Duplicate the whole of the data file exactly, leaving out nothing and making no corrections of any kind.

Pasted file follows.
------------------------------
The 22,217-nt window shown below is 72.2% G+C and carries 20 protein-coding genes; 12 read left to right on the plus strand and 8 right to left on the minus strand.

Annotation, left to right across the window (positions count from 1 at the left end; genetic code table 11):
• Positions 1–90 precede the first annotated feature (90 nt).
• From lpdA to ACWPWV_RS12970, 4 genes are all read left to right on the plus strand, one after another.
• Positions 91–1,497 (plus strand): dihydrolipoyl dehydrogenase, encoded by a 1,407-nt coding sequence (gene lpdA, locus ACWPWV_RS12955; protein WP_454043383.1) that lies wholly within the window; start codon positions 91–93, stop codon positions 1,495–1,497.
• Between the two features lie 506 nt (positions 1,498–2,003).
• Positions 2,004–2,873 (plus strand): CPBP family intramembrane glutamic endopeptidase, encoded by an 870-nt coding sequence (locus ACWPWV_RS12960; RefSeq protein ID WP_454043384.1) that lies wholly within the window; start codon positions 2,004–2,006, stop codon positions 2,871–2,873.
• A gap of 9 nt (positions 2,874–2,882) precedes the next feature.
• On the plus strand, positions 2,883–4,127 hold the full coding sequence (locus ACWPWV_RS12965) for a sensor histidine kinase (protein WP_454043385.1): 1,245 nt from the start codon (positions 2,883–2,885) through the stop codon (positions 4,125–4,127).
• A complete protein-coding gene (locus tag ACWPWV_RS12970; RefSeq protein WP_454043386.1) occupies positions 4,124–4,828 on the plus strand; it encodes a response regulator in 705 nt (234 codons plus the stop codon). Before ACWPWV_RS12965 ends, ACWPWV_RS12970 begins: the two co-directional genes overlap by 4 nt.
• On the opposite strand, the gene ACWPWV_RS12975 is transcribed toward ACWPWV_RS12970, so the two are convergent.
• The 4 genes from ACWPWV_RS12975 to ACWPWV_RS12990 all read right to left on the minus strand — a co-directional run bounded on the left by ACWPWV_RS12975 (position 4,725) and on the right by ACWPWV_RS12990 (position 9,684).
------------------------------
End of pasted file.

The 22,217-nt window shown below is 72.2% G+C and carries 20 protein-coding genes; 12 read left to right on the plus strand and 8 right to left on the minus strand.

Annotation, left to right across the window (positions count from 1 at the left end; genetic code table 11):
• Positions 1–90 precede the first annotated feature (90 nt).
• From lpdA to ACWPWV_RS12970, 4 genes are all read left to right on the plus strand, one after another.
• Positions 91–1,497 (plus strand): dihydrolipoyl dehydrogenase, encoded by a 1,407-nt coding sequence (gene lpdA, locus ACWPWV_RS12955; protein WP_454043383.1) that lies wholly within the window; start codon positions 91–93, stop codon positions 1,495–1,497.
• Between the two features lie 506 nt (positions 1,498–2,003).
• Positions 2,004–2,873 (plus strand): CPBP family intramembrane glutamic endopeptidase, encoded by an 870-nt coding sequence (locus ACWPWV_RS12960; RefSeq protein ID WP_454043384.1) that lies wholly within the window; start codon positions 2,004–2,006, stop codon positions 2,871–2,873.
• A gap of 9 nt (positions 2,874–2,882) precedes the next feature.
• On the plus strand, positions 2,883–4,127 hold the full coding sequence (locus ACWPWV_RS12965) for a sensor histidine kinase (protein WP_454043385.1): 1,245 nt from the start codon (positions 2,883–2,885) through the stop codon (positions 4,125–4,127).
• A complete protein-coding gene (locus tag ACWPWV_RS12970; RefSeq protein WP_454043386.1) occupies positions 4,124–4,828 on the plus strand; it encodes a response regulator in 705 nt (234 codons plus the stop codon). Before ACWPWV_RS12965 ends, ACWPWV_RS12970 begins: the two co-directional genes overlap by 4 nt.
• On the opposite strand, the gene ACWPWV_RS12975 is transcribed toward ACWPWV_RS12970, so the two are convergent.
• The 4 genes from ACWPWV_RS12975 to ACWPWV_RS12990 all read right to left on the minus strand — a co-directional run bounded on the left by ACWPWV_RS12975 (position 4,725) and on the right by ACWPWV_RS12990 (position 9,684).